A CSS selector representing the modules DOM scope, for example '#anElement'. The value will be null if scope has not been set.

$scope Object

A jQuery/Zepto object referencing the modules DOM scope. The value will be null if scope has not been set or jQuery/Zepto isn't being used.

events Object

An events hash. It provides declarative callbacks to handle events that occur on a module's properties, allowing the module to mediate event handling across multiple objects.

The context of the callback handlers ( this ) will always be the current module.

A basic event declaration includes the property name of interest, the event it emits, and a handler function.

events:{
  'objectName eventName' : function(){ // handle event here }
}

Suppose a module has a Backbone.Model type object that will emit a 'change' event. We can listen for this event by doing the following:

new Module({
  initialize: function(){
    this.model = new Backbone.Model();
    this.view = new Backbone.View();
    this.bindEvents();
  },
  events: {
    'model change' : function( data ){
      this.view.doSomething();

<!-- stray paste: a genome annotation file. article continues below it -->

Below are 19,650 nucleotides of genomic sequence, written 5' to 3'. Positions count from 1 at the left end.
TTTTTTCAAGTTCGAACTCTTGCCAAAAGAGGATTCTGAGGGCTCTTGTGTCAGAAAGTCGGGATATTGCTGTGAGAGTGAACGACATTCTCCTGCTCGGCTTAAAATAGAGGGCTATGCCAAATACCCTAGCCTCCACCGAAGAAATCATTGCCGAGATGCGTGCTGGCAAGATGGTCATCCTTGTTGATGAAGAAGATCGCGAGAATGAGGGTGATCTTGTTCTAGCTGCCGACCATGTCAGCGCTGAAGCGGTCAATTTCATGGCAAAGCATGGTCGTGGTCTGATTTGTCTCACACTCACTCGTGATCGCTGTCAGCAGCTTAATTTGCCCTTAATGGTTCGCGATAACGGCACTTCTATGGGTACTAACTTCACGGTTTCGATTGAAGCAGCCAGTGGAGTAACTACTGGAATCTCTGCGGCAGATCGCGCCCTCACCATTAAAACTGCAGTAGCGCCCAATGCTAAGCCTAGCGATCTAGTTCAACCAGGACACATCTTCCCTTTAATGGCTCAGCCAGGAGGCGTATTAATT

}
  }
});

If an object emits multiple events, we can assign multiple handlers too:

events:{
  'model' : {
    'change' : function( data ){},
    'reset' : function( arg ){},
    'destroy' : function( arg1, arg2 ){}
  }
}

Furthermore, we can listen out for similar events across multiple objects by using a '*' wildcard:

events:{
  // handle 'change' event on the model object
  'model change' : function( data ){ // do something },

  // handle 'change' event on any object
  '* change' : function( data ){ // captures same event },

  // handle multiple events on any object
  '*' : {
    'change' : function( data ){},
    'error' : function(){}
  }
}

When using mappings, matching event handlers are automatically bound - bindEvents() does not need to be called. Suppose a module has a map containing chat, email and notification sub-modules. Event handlers can be declared like so:

App = Module.extend({
  initialize: function(){
    this.widgets = this.createMap('widgets');
  },
  start: function(){
    // create each widget, passing in their scope
    this.widgets.add({
      'email' : new EmailModule({scope: this.$('#email')}),
      'chat' : new ChatModule({scope: this.$('#chat')}),
      'notification': new NotificationModule({scope: this.$('#notify')}),
    });
  },
  events: {
    // handles the chat widgets 'newChat' event
    'widgets.chat newChat': function( chatDetails ){
      // do something with the chat details
    },
    // handles any widgets 'error' event by using '*'
    'widgets.* error': function( widget, widgetName, error ){
      // do something with the error
    }
  }
});